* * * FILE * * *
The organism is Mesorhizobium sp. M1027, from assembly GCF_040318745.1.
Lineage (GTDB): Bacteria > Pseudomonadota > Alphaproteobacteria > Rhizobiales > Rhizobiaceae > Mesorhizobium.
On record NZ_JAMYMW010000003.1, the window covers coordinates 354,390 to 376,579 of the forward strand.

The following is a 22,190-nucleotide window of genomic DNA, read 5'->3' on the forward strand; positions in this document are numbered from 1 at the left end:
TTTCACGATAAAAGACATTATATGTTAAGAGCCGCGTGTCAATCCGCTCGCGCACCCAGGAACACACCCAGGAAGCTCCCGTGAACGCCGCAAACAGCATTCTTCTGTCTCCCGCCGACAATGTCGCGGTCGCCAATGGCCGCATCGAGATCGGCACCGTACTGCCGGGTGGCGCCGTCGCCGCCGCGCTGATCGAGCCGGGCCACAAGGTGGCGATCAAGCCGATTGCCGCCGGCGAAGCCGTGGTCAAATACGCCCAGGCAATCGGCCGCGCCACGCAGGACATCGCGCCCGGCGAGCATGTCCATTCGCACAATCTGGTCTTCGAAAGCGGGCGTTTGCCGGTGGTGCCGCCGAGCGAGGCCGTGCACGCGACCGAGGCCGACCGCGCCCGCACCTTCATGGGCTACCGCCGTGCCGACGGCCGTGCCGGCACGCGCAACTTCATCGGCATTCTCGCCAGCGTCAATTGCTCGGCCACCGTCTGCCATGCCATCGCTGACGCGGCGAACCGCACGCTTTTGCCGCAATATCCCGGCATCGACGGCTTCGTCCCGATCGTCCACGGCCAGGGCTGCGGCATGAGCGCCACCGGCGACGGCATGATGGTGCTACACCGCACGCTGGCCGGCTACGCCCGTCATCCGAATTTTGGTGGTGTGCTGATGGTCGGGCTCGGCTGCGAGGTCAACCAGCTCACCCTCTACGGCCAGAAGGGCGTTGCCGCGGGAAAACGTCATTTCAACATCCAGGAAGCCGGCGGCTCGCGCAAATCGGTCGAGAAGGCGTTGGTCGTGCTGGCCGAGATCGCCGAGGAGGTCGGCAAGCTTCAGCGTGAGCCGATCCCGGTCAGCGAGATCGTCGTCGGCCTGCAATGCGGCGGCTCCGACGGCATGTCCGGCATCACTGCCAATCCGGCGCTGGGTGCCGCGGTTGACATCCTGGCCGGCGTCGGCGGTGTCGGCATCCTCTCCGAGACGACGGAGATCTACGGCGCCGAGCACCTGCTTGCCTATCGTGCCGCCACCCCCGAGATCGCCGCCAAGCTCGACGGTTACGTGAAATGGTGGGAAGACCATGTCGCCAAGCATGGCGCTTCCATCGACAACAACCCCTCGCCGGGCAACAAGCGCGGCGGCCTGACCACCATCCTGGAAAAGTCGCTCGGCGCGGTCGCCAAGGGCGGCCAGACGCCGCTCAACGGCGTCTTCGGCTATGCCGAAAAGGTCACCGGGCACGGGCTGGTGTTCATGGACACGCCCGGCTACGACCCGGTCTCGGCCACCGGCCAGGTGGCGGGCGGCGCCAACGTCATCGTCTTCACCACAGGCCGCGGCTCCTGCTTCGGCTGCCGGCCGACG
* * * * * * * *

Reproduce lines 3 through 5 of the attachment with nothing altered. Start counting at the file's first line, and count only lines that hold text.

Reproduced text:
On record NZ_JAMYMW010000003.1, the window covers coordinates 354,390 to 376,579 of the forward strand.

The following is a 22,190-nucleotide window of genomic DNA, read 5'->3' on the forward strand; positions in this document are numbered from 1 at the left end:
TTTCACGATAAAAGACATTATATGTTAAGAGCCGCGTGTCAATCCGCTCGCGCACCCAGGAACACACCCAGGAAGCTCCCGTGAACGCCGCAAACAGCATTCTTCTGTCTCCCGCCGACAATGTCGCGGTCGCCAATGGCCGCATCGAGATCGGCACCGTACTGCCGGGTGGCGCCGTCGCCGCCGCGCTGATCGAGCCGGGCCACAAGGTGGCGATCAAGCCGATTGCCGCCGGCGAAGCCGTGGTCAAATACGCCCAGGCAATCGGCCGCGCCACGCAGGACATCGCGCCCGGCGAGCATGTCCATTCGCACAATCTGGTCTTCGAAAGCGGGCGTTTGCCGGTGGTGCCGCCGAGCGAGGCCGTGCACGCGACCGAGGCCGACCGCGCCCGCACCTTCATGGGCTACCGCCGTGCCGACGGCCGTGCCGGCACGCGCAACTTCATCGGCATTCTCGCCAGCGTCAATTGCTCGGCCACCGTCTGCCATGCCATCGCTGACGCGGCGAACCGCACGCTTTTGCCGCAATATCCCGGCATCGACGGCTTCGTCCCGATCGTCCACGGCCAGGGCTGCGGCATGAGCGCCACCGGCGACGGCATGATGGTGCTACACCGCACGCTGGCCGGCTACGCCCGTCATCCGAATTTTGGTGGTGTGCTGATGGTCGGGCTCGGCTGCGAGGTCAACCAGCTCACCCTCTACGGCCAGAAGGGCGTTGCCGCGGGAAAACGTCATTTCAACATCCAGGAAGCCGGCGGCTCGCGCAAATCGGTCGAGAAGGCGTTGGTCGTGCTGGCCGAGATCGCCGAGGAGGTCGGCAAGCTTCAGCGTGAGCCGATCCCGGTCAGCGAGATCGTCGTCGGCCTGCAATGCGGCGGCTCCGACGGCATGTCCGGCATCACTGCCAATCCGGCGCTGGGTGCCGCGGTTGACATCCTGGCCGGCGTCGGCGGTGTCGGCATCCTCTCCGAGACGACGGAGATCTACGGCGCCGAGCACCTGCTTGCCTATCGTGCCGCCACCCCCGAGATCGCCGCCAAGCTCGACGGTTACGTGAAATGGTGGGAAGACCATGTCGCCAAGCATGGCGCTTCCATCGACAACAACCCCTCGCCGGGCAACAAGCGCGGCGGCCTGACCACCATCCTGGAAAAGTCGCTCGGCGCGGTCGCCAAGGGCGGCCAGACGCCGCTCAACGGCGTCTTCGGCTATGCCGAAAAGGTCACCGGGCACGGGCTGGTGTTCATGGACACGCCCGGCTACGACCCGGTCTCGGCCACCGGCCAGGTGGCGGGCGGCGCCAACGTCATCGTCTTCACCACAGGCCGCGGCTCCTGCTTCGGCTGCCGGCCGACG